Some on the Right, such as Stephen F. Hayes of the Weekly Standard ("CIA 1–Bush 0") are arguing that Goss' attempts at reform were blocked by an "intransigent bureaucracy":

Goss arrived at the CIA with at least two goals: stemming the flow of leaks from the Agency and reforming the directorate of operations (DO). They were difficult tasks. The DO has long viewed itself as untouchable, a problem for a bureaucracy that emphasizes recruitment numbers over risk-taking, and budget increases over penetration of the enemy.

What Hayes can't explain is why the Bush Administration would abandon its choice for the CIA role after 18 months.

So what are we to believe?

2). Did the CIA need house-cleaning? Does it need further reform?

The 9/11 Commission concluded that CIA had failed on assessing the threat of Osama Bin Laden. The Senate Intelligence report found the same on the weapons of mass destruction question. Former CIA director George Tenet assured President Bush that Saddam's possession of WMD was a "slam dunk."

But now retired CIA officials and current intelligence operatives are apparently arguing that the CIA had it right in the past but was slighted, or ignored, by the Bush Administration. This revisionist view would maintain that the Goss reforms (firing or retiring Old Guard managers; moving assets into the field from headquarters; clamping down on leaks and CIA-authored books and articles) were unnecessary and damaged the Agency and its morale.

If the revisionists are right, then the massive reorganization of America's intelligence establishment is mistaken–an overreaction to a flawed analysis.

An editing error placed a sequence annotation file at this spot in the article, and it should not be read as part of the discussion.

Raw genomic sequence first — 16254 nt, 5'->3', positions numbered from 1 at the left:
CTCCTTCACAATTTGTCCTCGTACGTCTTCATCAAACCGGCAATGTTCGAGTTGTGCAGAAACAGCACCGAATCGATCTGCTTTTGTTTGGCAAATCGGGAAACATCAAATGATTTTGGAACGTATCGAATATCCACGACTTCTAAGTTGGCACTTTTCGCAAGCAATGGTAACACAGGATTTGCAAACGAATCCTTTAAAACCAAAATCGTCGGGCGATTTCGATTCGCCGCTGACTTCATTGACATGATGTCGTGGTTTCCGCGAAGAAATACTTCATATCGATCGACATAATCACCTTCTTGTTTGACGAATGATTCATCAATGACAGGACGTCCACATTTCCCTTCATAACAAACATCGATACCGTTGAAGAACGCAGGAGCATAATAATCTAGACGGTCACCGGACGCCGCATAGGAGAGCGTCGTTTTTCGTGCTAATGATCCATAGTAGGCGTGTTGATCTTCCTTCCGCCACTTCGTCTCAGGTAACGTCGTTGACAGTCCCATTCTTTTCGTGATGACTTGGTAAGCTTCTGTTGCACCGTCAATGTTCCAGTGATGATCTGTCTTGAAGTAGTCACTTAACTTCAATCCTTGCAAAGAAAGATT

So what are we to believe?

3). Can an intelligence czar–the role now filled by Negroponte–improve American intelligence? Or does it promote groupthink–the very ill it was partially designed to cure?

The theory, as espoused by the 9/11 Commission and its advocates in Congress was that the DNI position would manage the numerous federal intelligence agencies, coordinating efforts and insuring that the President received the best intelligence analysis possible.

And yet the Negroponte record so far has been one of empire-building (twice the number of staffers as budgeted, according to some reports), an appetiite for political in-fighting, and little patience for dissent.

Further, Negroponte and those around him (including CIA director nominee Hayden) seem entranced by technology and Sigint (signals intelligence). While Hayden is paying lip service to the notion of supporting human intelligence collection by the CIA, it's hard to imagine he can overcome an NSA world view fixated on gathering and analyzing emails and cell phone calls.

So what are we to believe?

4). What are we to make of the NSA domestic surveillance program? A lawless threat to privacy? An effective tactic against terrorists? Or "whiz bang" technology in search of an application?

The USA Today story that the National Security Agency had been compiling the phone records of millions of Americans raised fears in Congress among both Republicans and Democrats about possibly illicit domestic spying. That General Hayden was the architect of the program makes it even more troubling to some.

What has been lost in the uproar over the legality of the program is the question of effectiveness. What little reporting on the subject I've seen has suggested that the data mining and phone surveillance has produced little, if any, actionable intelligence, at an unknown cost.

So what are we to believe?

5). Will this new, centralized approach to intelligence safeguard us against terrorist attack? Will the President receive better assessments of other threats, like the Iranian nuclear program?

Jurist Richard A. Posner has argued that the Intelligence Reform and Terrorism Prevention Act of 2004 (the product of the 9/11 Commission's findings) overestimated the benefits of centralized control over intelligence; Posner has further questioned whether such reforms would prevent surprise attacks.

The assumption is that a "fixed" centralized intelligence system will allow the U.S. to thwart planned terrorist attacks, and an intelligence czar will provide accurate strategic intelligence to policy makers–avoiding the "slam dunk" analytical mistakes of the past.